Installer perception problems and more resi solar market insight from The Buzz

The Buzz title card Q2 2023

On the latest edition of Solar Builder Buzz, Editor-in-Chief Chris Crowell is joined by Sarah Kim, VP of marketing at Aurora Solar, to discuss their Solar Industry Snapshot, which included data from their database of over six million projects, a survey of 1, 000 U.S. homeowners and a pulse check of nearly 1,000 U.S. solar pros. In it, we discuss…

0:45 – How did the survey findings compare to other forecasts?
1:20 – The imbalance between consumer interest and installation numbers
2:35 – How to capitalize on interest and reduce reluctant leads
4:45 – Main drivers of solar interest (and managing the sticker shock)
6:39 – Customers worried about illegitimate installers – how to assure you are legit
9:16 – Top homeowner perceptions of solar, and how to market around those
11:18 – How to lead in an immature solar market
13:00 – Generational differences in customers
15:46 – Final survey takeaway

Watch the full 15-min chat or read part of our conversation below.

Crowell: Twenty-two percent of installers you surveyed say ‘homeowners being reluctant to commit to quotes’ is one of their biggest problems. So, you have high demand and a lot of front-end work that ultimately fizzles out. That stinks, obviously, for installers. Is there anything that stood out as a meaningful opportunity for solar installers to capitalize on that interest and lower that percentage of reluctant leads?

Kim: There are a number of things that installers can do to make sure that journey is easy for the homeowner so that ultimately they will convert to paying customers. I think it is incredibly important at this time for installers to do their own legwork to make sure that they line up multiple financing options, so they show up at the table with the ones that are best in line with the homeowner. What are they looking for? Is it a zero-dollar-down? Are they looking for ultimately lower monthly payments? …

Crowell: Another standout number to me is half of homeowners’ biggest concern is determining if an installer is legitimate. How can legitimate installers appear legitimate?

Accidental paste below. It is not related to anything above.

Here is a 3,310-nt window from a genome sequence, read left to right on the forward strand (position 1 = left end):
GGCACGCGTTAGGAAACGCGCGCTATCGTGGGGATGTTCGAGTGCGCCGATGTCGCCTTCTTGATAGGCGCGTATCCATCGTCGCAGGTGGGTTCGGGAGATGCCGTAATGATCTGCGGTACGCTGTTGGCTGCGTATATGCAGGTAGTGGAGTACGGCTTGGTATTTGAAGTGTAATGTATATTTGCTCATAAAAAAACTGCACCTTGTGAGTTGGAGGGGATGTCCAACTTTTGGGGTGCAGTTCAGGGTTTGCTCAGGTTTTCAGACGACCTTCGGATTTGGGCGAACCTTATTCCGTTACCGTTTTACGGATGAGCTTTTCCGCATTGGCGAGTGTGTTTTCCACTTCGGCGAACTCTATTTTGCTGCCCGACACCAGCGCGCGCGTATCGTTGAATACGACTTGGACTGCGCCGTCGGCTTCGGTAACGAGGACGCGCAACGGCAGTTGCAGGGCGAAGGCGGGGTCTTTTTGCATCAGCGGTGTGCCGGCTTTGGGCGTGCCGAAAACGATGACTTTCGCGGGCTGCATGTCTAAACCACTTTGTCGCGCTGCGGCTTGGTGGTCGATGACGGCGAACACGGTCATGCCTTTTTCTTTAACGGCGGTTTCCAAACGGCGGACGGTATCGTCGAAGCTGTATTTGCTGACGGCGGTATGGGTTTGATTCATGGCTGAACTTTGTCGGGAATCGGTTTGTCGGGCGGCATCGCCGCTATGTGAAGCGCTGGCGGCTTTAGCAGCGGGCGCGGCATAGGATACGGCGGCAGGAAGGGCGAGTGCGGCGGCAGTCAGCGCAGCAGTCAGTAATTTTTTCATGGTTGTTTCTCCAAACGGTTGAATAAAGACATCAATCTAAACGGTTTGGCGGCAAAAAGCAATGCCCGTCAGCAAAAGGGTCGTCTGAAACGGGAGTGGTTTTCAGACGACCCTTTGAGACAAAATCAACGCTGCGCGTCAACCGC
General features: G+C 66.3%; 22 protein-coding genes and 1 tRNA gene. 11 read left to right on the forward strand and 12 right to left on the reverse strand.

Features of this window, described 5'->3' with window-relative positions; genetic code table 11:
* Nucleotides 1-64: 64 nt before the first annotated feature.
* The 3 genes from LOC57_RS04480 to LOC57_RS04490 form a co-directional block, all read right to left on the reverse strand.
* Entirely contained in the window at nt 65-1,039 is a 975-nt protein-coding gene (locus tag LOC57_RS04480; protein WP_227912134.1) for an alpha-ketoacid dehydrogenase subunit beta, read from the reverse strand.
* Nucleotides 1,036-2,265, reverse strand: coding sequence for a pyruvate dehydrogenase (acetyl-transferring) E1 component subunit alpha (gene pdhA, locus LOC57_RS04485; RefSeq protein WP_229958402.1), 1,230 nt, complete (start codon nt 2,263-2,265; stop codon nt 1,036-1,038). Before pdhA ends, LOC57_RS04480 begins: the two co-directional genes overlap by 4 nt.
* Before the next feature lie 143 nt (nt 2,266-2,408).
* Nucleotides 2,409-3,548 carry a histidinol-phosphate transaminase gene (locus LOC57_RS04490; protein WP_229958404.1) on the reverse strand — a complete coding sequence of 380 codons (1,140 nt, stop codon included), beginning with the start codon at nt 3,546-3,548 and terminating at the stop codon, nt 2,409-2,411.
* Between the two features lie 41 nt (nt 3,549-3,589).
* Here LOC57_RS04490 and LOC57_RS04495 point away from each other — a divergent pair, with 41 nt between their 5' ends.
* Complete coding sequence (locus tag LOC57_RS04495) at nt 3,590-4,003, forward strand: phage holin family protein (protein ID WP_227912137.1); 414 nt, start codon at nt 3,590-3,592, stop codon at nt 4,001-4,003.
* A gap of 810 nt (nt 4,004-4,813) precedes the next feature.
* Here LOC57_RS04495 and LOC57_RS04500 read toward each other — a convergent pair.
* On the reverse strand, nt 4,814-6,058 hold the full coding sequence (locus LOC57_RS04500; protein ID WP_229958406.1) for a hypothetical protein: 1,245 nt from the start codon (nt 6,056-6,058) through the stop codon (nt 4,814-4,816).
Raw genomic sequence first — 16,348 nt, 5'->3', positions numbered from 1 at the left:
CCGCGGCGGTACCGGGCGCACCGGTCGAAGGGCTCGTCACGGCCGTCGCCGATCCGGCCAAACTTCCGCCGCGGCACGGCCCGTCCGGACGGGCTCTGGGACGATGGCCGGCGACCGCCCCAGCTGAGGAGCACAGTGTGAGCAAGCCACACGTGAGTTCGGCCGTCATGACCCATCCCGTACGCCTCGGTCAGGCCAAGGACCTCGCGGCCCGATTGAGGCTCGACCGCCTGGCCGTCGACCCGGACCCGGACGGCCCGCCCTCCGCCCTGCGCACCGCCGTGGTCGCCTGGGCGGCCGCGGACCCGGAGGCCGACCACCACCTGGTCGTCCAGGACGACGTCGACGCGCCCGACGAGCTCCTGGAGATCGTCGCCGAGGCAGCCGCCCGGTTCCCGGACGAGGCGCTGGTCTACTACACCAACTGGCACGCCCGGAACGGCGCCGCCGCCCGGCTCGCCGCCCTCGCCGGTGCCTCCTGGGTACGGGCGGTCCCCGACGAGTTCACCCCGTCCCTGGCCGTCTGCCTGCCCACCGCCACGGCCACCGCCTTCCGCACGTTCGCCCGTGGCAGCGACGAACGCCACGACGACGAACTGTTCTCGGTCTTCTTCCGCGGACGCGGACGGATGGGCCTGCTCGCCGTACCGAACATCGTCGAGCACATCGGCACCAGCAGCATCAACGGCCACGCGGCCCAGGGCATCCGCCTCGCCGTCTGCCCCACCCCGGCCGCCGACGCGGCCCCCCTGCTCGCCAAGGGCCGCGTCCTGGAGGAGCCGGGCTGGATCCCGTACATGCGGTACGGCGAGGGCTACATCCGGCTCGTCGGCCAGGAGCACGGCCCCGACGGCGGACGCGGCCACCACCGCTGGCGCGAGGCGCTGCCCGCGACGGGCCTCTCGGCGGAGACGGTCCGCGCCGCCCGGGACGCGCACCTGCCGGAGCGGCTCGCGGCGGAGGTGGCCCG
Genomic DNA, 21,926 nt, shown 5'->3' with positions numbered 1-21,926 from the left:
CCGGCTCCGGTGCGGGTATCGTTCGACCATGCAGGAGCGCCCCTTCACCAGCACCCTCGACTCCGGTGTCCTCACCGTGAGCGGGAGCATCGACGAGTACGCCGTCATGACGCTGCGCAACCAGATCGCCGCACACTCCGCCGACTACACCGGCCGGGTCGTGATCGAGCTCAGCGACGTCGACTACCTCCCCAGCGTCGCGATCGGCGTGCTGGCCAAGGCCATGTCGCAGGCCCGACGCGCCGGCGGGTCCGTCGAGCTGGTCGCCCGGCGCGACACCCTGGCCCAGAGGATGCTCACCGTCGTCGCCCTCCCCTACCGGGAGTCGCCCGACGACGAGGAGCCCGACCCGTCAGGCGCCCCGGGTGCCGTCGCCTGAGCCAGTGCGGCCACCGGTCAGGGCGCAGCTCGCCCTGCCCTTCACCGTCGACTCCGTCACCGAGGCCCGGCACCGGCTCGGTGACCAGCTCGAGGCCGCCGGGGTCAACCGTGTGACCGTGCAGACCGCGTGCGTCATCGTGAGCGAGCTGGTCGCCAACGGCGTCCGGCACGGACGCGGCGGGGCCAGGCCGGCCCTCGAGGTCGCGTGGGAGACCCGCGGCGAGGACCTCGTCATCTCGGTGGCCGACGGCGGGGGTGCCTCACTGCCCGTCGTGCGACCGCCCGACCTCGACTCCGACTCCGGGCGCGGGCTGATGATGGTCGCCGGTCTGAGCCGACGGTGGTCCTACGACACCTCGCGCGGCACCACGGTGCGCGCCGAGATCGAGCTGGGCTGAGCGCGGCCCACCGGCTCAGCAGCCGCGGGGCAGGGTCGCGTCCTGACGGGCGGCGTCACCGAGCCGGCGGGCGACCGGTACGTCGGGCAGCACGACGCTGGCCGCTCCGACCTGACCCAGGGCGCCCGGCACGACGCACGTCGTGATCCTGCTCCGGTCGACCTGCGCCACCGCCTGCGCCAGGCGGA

Kim: It is an unfortunate perception problem. I would say this number in fact is even larger for certain populations. Specifically among baby boomers that number is actually as high as 60%.

To your point about this legitimacy problem, a lot of homeowners feel like this outreach that they get from a lot of the solar companies in their neighborhood feels like spam, you know? It is absolutely critical for this industry to be able to scale to overcome these signals that we are sending out there.

How do they do this? Well, I don’t know that I have any magic bullet. This may sound like a marketer answer, but the things that have worked for so many other businesses in the digital space will work in this industry as well. Can you imagine 10 years ago that we were going to use Airbnb and stay at some stranger’s home? It’s crazy, right? How do we get over that? Well, we did it by being very forthcoming with information and making it very obvious. Have a digital presence that has easy to find contact information — really basic things — and having a few reviews from homeowners in the surrounding area.

There are some other things that they could do to boost their digital presence, but beyond that I think there’s still a lot of human elements in this business. It is very much a local business, which I think is very helpful for the smaller installers. They may feel like ‘hey, I don’t have a national presence or the big budgets to go and do advertising,’ but having validation from a handful of homeowners that have seen good work from your business and making sure that it shows up in every touch point along the customer journey is super important.

Crowell: The report also got into homeowner perceptions of solar — some of which are misconceptions, like 34% thinking solar panels are less efficient in winter. When you were looking over those data points, did anything stand out as maybe an opportunity for solar installers to market in a different way?

Kim: There’s still so much opportunity for education in this space. Installers are as close as it comes to being that coach for the homeowner. Throughout this journey, they need to be able to walk in with confidence, with data and credible sources of information, from organizations like SEIA.

Homeowner education is the other piece of this entire experience that is now digital. We are seeing, especially over the pandemic, there has been an evolution toward homeowners wanting to consume more services and products through a digital experience, and that gives installers incredible power to be able to not just show up with the final quote but really walk them through that entire process. ‘Hey, this is where the sun is throughout the day; here is how it moves; here is what the numbers show; let me show you a chart with how much you are paying today and how that is going to evolve over time.’ There is an incredible opportunity to have a teaching moment in every stage of this buying cycle.

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Our most popular series include:

Power Forward! | A collaboration with BayWa r.e. to discuss higher level industry topics.
The Buzz | Where we give our 2 cents per kWh on the residential solar market.
The Pitch | Discussions with solar manufacturers about their new technology and ideas.

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